Among the essential factors to consider when starting a business are the various tax implications associated with different entities. Understanding this will help you fast-track the launch of your business and ensure it complies with tax requirements.
Some taxes applicable to the various entities include income tax, estimated tax income, and self-employment. The online sales tax was also recently introduced to coincide with the increase in e-commerce business. Online sales tax is a requirement imposed on businesses with physical shops for their online customers. However, if your business doesn’t have a physical presence, it’s exempt from this tax.
However, the requirements for online sales tax vary from state to state. These, like other tax requirements, vary. But if you live in California, here are a few key pointers on California online sales tax every online business owner should note.
This article looks at the tax implications of starting a business. It’s a wholesome review, not just online sales tax. Keep reading to learn more.
Understanding Business Taxes
Business taxes are divided into four categories: income tax, self-employment tax, estimated taxes, and sales taxes.
The Internal Revenue Service (IRS) requires all businesses, save for partnerships, to file annual income taxes. It’s in addition to annual individual income tax returns filed using IRS Form 1040. This form is one of the official tax documents that taxpayers in the United States use to file yearly income tax returns.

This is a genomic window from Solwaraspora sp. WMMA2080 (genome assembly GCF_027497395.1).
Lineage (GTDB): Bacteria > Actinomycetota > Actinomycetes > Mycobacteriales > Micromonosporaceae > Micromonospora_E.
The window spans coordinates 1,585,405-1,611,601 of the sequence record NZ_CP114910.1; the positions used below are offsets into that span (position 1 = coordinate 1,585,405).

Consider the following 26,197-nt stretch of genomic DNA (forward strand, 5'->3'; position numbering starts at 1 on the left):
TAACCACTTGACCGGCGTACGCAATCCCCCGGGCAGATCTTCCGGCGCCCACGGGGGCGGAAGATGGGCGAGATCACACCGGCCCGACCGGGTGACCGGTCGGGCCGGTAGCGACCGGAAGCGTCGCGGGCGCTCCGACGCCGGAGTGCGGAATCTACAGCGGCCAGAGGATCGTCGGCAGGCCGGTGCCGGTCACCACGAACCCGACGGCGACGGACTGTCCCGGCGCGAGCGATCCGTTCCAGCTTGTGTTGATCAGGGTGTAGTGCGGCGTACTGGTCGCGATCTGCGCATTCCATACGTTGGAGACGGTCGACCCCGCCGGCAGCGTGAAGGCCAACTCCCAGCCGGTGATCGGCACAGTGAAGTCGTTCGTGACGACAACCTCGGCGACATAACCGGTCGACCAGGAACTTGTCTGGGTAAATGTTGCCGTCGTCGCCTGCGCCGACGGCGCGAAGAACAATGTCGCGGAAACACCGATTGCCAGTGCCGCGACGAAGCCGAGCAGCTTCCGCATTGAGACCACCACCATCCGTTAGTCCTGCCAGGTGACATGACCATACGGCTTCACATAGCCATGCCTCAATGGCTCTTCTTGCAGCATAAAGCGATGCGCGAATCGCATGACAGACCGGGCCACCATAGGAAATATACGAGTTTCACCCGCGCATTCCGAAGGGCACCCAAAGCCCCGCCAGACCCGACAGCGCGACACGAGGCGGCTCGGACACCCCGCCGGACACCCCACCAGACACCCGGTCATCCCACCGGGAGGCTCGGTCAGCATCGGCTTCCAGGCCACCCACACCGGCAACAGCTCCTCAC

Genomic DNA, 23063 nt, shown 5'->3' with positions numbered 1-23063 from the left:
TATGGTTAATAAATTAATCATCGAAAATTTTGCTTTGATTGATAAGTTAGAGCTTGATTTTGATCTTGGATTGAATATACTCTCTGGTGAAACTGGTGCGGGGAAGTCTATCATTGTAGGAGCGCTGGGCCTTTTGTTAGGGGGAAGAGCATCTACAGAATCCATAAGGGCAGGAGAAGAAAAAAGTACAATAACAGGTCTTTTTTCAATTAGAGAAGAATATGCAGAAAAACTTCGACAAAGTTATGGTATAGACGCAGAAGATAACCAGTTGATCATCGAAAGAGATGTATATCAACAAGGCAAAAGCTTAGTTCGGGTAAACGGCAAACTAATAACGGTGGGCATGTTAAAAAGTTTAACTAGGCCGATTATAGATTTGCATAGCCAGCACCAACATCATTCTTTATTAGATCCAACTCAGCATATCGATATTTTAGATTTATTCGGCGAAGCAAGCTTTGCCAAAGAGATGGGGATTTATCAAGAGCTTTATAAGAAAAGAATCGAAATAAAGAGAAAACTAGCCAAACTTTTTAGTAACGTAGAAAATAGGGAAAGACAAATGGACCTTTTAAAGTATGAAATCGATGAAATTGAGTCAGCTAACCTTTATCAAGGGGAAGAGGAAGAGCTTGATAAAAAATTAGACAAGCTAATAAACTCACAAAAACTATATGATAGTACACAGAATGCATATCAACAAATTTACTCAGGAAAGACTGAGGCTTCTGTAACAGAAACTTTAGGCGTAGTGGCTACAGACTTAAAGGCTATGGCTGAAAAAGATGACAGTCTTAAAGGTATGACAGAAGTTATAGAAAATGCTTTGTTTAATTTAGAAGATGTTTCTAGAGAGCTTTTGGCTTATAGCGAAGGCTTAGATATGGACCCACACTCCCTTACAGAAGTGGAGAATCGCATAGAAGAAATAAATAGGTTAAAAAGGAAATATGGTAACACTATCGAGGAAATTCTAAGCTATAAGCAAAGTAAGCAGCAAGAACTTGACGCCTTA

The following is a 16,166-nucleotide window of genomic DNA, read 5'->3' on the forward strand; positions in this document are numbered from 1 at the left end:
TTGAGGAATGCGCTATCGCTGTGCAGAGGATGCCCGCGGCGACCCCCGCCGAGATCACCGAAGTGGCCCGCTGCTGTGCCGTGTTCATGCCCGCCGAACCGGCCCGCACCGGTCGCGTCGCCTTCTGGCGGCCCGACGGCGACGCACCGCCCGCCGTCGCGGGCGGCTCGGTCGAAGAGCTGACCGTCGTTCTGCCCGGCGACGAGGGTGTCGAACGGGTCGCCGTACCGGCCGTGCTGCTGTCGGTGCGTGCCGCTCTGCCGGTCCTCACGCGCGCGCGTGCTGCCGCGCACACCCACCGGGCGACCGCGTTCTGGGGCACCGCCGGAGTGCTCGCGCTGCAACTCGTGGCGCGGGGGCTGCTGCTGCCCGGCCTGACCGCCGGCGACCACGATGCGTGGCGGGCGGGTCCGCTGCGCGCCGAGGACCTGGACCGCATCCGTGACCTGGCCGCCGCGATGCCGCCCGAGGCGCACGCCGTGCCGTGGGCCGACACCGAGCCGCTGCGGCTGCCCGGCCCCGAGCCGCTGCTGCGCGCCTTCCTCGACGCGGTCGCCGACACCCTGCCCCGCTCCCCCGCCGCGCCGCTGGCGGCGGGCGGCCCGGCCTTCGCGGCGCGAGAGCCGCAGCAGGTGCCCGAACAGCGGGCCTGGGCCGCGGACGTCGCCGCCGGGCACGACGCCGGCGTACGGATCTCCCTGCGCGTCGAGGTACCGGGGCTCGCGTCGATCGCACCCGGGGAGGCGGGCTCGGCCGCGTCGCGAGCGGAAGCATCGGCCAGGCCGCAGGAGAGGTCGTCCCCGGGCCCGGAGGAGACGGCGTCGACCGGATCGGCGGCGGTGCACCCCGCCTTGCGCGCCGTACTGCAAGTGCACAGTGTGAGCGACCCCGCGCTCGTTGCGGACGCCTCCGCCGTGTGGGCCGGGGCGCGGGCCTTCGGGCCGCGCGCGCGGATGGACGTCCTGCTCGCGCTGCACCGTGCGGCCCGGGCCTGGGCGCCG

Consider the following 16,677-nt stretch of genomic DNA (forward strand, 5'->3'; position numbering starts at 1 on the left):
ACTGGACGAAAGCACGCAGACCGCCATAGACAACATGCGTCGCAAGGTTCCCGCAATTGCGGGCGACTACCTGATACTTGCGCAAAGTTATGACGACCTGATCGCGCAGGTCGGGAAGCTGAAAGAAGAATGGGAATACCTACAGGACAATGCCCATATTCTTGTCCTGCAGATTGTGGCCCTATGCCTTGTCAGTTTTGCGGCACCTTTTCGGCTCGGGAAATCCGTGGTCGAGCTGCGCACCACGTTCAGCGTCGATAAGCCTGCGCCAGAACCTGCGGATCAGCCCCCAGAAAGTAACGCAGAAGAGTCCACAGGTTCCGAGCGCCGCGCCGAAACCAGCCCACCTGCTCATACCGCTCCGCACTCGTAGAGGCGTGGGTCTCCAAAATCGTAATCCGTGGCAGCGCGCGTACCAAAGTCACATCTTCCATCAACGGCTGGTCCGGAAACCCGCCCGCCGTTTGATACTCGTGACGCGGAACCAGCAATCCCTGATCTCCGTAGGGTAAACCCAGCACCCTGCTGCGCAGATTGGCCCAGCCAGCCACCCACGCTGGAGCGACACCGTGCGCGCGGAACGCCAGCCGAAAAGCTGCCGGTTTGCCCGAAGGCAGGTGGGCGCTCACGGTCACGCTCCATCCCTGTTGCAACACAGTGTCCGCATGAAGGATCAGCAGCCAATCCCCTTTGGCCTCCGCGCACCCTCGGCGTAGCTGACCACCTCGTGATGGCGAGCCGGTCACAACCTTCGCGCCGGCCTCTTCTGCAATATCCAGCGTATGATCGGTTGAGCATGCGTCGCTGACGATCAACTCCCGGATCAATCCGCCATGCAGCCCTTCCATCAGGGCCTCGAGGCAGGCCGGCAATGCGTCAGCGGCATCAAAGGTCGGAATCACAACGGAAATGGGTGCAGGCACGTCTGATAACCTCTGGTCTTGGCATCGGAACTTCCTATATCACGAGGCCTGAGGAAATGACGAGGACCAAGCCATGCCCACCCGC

Secondly, businesses with hired personnel are mandated to disclose and deposit various taxes. These include social security and medical taxes combined into the FICA tax, the federal unemployment tax (FUTA), and federal tax withholding.
Sole proprietors, limited liability company members, and general partners must pay self-employment taxes, which cover Social Security and Medicare taxes.
Lastly, estimated taxes apply to businesses quarterly. These taxes offset income tax that isn’t subject to self-employment tax or withholding. Collection and remission of sales taxes are also necessary for companies in the states where they operate.
Tax Implications Of Establishing A Business
The tax implications of a business vary depending on its structure. As a result, if you’re starting a business, you should first decide what kind of business you want. Following that, you can learn about the tax implications of your business. It also helps when you hire a tax attorney to help you understand and navigate your business tax obligations.
Below are the tax implications for different business structures.
1. Sole Proprietorships
Sole proprietors earn a personal income from their businesses. Nonetheless, this doesn’t exempt the income from being taxed as business revenue. As such, sole proprietorships are subject to considerable tax implications.